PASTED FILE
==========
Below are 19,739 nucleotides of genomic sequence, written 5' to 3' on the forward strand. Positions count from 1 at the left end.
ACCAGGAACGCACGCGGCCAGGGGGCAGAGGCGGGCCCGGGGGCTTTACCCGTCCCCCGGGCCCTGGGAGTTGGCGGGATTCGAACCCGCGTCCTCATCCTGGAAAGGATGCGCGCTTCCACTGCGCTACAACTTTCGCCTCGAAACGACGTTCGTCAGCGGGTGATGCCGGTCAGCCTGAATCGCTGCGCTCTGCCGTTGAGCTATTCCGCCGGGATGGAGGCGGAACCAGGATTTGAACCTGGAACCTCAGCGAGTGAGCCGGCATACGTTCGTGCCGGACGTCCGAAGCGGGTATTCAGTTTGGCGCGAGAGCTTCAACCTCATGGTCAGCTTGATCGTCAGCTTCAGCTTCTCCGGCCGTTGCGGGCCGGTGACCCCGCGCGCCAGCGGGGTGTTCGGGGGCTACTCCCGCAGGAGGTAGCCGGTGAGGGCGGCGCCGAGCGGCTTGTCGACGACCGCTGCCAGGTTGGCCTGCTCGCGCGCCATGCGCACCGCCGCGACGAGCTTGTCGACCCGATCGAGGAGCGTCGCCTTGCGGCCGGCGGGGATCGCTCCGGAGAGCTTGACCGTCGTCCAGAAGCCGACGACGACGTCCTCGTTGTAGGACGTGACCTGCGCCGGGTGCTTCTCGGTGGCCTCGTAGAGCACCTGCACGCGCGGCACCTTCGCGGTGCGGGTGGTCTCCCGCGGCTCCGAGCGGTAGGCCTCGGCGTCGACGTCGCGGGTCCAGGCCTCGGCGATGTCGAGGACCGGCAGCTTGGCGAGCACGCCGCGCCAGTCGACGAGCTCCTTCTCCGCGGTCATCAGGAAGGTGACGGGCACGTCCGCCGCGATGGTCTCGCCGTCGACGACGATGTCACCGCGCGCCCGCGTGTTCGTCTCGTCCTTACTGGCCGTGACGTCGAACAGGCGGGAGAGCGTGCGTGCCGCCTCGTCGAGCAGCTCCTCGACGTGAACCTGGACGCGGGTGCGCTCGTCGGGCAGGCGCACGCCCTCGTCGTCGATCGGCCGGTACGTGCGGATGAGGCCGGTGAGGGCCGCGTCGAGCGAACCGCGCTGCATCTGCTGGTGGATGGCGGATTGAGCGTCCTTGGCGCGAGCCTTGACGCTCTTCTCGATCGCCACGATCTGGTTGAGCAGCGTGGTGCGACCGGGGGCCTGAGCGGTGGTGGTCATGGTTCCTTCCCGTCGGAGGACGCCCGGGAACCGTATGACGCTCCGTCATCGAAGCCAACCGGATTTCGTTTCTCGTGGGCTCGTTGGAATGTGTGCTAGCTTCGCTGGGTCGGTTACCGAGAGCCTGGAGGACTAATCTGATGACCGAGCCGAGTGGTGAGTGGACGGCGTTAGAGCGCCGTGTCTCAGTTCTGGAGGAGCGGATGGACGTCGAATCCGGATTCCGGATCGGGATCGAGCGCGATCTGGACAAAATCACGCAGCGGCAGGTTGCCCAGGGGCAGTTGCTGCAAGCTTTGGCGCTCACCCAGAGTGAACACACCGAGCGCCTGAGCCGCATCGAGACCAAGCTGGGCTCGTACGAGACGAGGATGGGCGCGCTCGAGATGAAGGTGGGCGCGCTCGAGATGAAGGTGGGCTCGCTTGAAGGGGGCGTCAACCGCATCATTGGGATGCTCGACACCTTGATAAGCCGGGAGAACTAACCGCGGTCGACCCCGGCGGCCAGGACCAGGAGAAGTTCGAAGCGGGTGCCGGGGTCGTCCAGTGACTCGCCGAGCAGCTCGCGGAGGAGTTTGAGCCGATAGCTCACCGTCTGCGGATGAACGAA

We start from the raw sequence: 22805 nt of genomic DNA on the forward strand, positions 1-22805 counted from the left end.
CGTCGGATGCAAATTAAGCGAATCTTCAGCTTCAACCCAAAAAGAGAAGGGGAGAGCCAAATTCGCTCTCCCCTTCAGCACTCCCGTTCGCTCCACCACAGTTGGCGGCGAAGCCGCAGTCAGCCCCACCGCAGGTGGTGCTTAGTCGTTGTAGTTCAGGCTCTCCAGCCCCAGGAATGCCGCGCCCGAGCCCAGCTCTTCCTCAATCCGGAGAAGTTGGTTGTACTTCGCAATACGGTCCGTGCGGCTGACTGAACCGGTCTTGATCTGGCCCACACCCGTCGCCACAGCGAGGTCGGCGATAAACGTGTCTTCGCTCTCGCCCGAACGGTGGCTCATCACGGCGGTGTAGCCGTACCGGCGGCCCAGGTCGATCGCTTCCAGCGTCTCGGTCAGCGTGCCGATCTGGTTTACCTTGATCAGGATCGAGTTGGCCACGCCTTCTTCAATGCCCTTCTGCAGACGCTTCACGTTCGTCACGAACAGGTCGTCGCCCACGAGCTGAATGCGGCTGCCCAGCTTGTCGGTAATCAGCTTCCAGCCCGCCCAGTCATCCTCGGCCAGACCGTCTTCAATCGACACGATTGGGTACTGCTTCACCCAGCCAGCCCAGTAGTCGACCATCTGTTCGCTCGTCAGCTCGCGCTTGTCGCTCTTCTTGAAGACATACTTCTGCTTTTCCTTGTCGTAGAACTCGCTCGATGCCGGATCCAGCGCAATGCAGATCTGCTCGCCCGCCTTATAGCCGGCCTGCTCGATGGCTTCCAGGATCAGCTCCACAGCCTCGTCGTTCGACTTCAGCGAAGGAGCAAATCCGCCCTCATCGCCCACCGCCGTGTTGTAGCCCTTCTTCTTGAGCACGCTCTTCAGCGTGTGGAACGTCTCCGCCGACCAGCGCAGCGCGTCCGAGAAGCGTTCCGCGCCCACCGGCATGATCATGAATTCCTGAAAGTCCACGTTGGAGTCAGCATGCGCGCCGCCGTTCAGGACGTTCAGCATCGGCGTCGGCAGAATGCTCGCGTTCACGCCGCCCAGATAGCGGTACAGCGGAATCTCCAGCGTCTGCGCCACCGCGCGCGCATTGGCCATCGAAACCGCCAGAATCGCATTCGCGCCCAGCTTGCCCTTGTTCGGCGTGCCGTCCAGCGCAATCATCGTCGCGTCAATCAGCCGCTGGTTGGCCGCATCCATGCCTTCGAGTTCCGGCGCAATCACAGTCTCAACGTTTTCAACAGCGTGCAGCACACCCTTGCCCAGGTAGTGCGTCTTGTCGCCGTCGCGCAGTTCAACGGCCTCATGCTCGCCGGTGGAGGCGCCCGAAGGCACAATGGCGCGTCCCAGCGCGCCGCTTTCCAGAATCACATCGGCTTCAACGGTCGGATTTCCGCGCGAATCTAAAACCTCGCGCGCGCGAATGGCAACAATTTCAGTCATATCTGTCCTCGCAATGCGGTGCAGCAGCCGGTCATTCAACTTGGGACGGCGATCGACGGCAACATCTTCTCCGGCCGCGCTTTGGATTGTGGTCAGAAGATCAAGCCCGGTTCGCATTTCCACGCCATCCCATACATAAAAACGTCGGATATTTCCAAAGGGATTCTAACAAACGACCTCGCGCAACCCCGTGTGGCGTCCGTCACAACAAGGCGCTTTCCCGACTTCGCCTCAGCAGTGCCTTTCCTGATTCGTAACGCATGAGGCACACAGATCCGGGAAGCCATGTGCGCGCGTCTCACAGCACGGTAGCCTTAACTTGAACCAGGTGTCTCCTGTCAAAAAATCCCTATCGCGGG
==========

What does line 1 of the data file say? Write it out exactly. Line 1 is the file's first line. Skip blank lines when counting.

Below are 19,739 nucleotides of genomic sequence, written 5' to 3' on the forward strand. Positions count from 1 at the left end.